Waatea News Update

News from Waatea 603 AM, Urban Maori radio, first with Maori news

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Location: Auckland, New Zealand

Wednesday, June 01, 2011

Mana Party misses election funding

Leader Hone Harawira says the Mana Party will be formally appealing the electoral commission's decision not to allocate them any money or time for political broadcasts for the November general election because the party wasn't formed in time.

Mr Harawira says however he doesn't expect the appeal to be successful.

“If we can’t get that money from an appeal, we’ll just have to rely on the support we have always had from people for a party that stands for the rights of those who have nothing anyway,” Mr Harawira says.


The Maori Party is looking at what it can do about what it sees as a scandalous cut in the time and money it has been allocated for its political broadcasts in this year's general election.

President Pem Bird says he's shocked that the Electoral Commission has slashed the amount the party got in 2008 by $90,000 from $248,889 to $160,00 and from 11 to 9 minutes.

“This is the tangata whenua voice, that’s our core constituency, and if you look in the Treaty of Waitangi framework I think we’ve for a fair enough case,” he says.

Mr Bird says it is scandalous to compare the Maori Party which targets seven diverse and spread out electorates with ACT and will be looking at all avenues of redress.


The head of the taskforce on Early Childhood Education which today reported to Education Minister Anne Tolley says its recommendations are good news for Maori.

Taskforce chairman Michael Mintrom says they told the minister that investment in early childhood education is of great value and funding must be directed at Maori communities which are missing out.

He says the communities themselves should then be given the ability to decide how they spend the money.

“Now we are not suggesting that this means doing more of what currently is being done in other parts of the sector. It actually means getting in there and working closely with Maori communities and asking them, what are their needs,” Dr Mintrom says

He says kohanga reo isn't working effectively and it needs far great scrutiny with alternatives for Maori be quite appropriate.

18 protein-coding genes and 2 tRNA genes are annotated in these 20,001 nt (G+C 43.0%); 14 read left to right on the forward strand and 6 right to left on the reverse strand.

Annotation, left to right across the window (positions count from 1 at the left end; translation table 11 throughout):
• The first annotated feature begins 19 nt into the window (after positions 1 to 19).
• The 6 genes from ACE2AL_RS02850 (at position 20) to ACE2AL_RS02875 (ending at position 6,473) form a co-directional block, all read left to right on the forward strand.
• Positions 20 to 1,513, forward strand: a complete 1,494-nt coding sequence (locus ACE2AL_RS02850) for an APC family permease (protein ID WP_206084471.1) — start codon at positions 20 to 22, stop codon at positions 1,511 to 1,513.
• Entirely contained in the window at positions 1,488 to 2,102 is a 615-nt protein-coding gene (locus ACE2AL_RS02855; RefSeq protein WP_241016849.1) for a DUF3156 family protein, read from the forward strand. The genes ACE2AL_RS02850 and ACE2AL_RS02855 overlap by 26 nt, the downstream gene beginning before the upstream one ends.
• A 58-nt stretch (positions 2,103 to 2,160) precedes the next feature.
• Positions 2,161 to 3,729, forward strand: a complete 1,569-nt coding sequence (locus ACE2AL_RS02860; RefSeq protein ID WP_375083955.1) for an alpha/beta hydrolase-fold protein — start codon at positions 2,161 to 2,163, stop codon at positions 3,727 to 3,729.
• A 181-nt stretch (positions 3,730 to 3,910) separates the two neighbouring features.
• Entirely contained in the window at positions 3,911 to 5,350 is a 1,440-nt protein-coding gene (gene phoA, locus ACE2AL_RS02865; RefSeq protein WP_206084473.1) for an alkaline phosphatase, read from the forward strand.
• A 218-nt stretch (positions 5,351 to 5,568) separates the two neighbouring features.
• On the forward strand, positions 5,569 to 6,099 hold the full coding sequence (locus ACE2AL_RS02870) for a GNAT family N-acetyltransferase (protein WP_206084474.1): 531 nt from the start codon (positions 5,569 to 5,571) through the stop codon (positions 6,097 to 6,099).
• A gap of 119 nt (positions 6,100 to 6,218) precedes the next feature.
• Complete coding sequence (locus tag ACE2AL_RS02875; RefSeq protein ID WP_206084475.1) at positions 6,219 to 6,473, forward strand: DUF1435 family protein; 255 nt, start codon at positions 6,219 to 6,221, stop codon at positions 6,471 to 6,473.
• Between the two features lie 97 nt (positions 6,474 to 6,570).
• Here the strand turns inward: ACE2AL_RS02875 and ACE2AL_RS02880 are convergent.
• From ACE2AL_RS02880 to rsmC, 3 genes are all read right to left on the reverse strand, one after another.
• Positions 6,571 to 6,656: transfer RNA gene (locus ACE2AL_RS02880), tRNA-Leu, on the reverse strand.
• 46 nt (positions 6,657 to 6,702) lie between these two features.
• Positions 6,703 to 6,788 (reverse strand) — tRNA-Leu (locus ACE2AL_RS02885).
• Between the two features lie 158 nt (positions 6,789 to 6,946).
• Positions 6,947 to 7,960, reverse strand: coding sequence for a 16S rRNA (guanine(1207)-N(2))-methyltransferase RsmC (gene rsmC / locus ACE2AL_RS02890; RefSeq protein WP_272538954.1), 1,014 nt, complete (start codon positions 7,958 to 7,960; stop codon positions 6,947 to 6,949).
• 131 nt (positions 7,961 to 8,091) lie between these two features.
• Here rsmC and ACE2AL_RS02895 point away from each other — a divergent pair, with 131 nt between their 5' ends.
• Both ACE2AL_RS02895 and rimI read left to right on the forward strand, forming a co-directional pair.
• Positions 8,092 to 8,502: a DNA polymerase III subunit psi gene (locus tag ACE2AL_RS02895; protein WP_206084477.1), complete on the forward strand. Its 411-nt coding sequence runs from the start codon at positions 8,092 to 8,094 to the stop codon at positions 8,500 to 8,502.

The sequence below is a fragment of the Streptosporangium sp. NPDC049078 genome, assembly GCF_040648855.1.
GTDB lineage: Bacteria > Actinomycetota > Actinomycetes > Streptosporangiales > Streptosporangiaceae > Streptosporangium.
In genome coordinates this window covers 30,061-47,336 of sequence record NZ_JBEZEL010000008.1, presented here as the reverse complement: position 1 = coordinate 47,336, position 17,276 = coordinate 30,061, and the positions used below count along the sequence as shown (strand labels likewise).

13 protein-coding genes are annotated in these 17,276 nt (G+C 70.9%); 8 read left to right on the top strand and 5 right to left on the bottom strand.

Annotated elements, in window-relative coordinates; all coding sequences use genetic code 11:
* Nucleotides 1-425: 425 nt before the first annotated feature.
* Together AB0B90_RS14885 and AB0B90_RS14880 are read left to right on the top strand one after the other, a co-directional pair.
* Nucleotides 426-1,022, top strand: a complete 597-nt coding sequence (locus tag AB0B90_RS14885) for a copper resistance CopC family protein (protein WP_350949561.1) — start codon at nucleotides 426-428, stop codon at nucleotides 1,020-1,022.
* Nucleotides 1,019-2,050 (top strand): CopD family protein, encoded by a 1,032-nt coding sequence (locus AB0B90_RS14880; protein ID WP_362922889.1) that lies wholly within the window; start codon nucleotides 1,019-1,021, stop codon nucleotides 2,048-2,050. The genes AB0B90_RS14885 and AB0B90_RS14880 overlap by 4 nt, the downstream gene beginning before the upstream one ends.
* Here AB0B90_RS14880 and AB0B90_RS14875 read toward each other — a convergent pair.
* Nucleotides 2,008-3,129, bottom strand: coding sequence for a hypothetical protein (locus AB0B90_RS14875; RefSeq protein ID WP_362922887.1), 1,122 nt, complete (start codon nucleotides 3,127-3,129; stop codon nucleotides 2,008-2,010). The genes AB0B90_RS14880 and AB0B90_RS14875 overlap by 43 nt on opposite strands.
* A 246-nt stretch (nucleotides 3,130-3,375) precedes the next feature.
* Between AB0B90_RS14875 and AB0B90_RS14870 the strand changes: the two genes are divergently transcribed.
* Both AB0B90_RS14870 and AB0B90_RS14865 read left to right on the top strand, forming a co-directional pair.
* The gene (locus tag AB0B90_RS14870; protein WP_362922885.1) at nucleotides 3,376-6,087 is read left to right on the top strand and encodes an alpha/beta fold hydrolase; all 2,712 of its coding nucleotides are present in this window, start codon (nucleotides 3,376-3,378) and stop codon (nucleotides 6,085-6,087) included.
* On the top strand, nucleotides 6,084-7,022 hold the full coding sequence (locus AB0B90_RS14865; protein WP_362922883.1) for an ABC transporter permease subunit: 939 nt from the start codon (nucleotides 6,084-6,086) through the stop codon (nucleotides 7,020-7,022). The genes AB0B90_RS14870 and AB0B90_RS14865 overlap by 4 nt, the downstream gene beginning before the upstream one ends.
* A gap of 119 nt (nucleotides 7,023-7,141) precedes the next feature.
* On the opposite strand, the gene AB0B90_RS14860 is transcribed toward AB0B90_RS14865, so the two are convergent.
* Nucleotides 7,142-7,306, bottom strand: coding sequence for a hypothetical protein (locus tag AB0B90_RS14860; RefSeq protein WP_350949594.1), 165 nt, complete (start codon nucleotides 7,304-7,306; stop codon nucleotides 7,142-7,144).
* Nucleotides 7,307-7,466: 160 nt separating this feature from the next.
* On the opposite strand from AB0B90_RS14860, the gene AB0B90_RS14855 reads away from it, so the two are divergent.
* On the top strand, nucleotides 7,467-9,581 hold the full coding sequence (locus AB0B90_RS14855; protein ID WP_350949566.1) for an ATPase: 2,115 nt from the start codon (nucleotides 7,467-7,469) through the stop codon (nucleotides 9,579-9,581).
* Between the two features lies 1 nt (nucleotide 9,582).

Ngati Paoa has come together to farewell the woman who put the iwi back on the map.

The funeral from Hariata Gordon was held today at Waiti Marae north of Morrinsville.

George Kahi, the chair of the Ngati Paoa Trust Board, says Mrs Gordon's occupation of a Maori Affairs-run farm on Waiheke in 1984 won the iwi back not only land but recognition.

He says she encouraged the people to learn about their identity and history in the greater Auckland, and to stand up for the tribe's interests to local and central government.

“And if we wanted to maintain that particular stance and that quality, we just needed to do what she did which was maintain the blueprint of Ngati Paoa. If you tended to wander either side of it you end up talking about yourself and not the tribe so her message, she was replicating previous conversations of other ancestors and she kept it straight and narrow,” Mr Kahi says.


Child welfare advocacy group Te Kahui Mana Ririki hopes its revival of traditional Maori ways of parenting will bring down rates of child abuse.

Director Anton Blank says the trust and Plunket are about to launch a pilot programme in Hamilton, based on research that will be published by the Children's Commission tomorrow.

He says whanau will be shown how to appreciate and react to their children in a non-violent way.

“What we've found was that parenting was quite indulgent and kind and that hitting and insulting children was banned so we’ve taken that knowledge and we’ve adapted it to contemporary settings so we’re connecting whanau back to traditional values but we are making it very relevant for today,” Mr Blank says.

Simple techniques include ignoring behaviour that isn't hurting anyone and distracting children when they're upset to encourage positive behaviour.


The company that used Maori imagery to sell infant formula into China has apologised for what it calls cultural misunderstanding.

Associate health Minister Tariana Turia called for an investigation into the Kia New Zealand International's Heitiki brand, because she said it could be seen as encouraging Maori women to substitute breast milk with infant formula.

Kia advisor John McCaulay says the company will repackage the Heitiki formula, which was all bound for export, so there is no reference to Maori concepts.

“They were looking to take the positive aspects of Maori culture and use it on their product, it really is just a cultural misunderstanding and the issue is they were trying to highlight the positive aspects of Maori,” he says.

Mr McCaulay says the product meets all New Zealand export regulations and is manufactured by a subsidiary of New Zealand listed company New Image.


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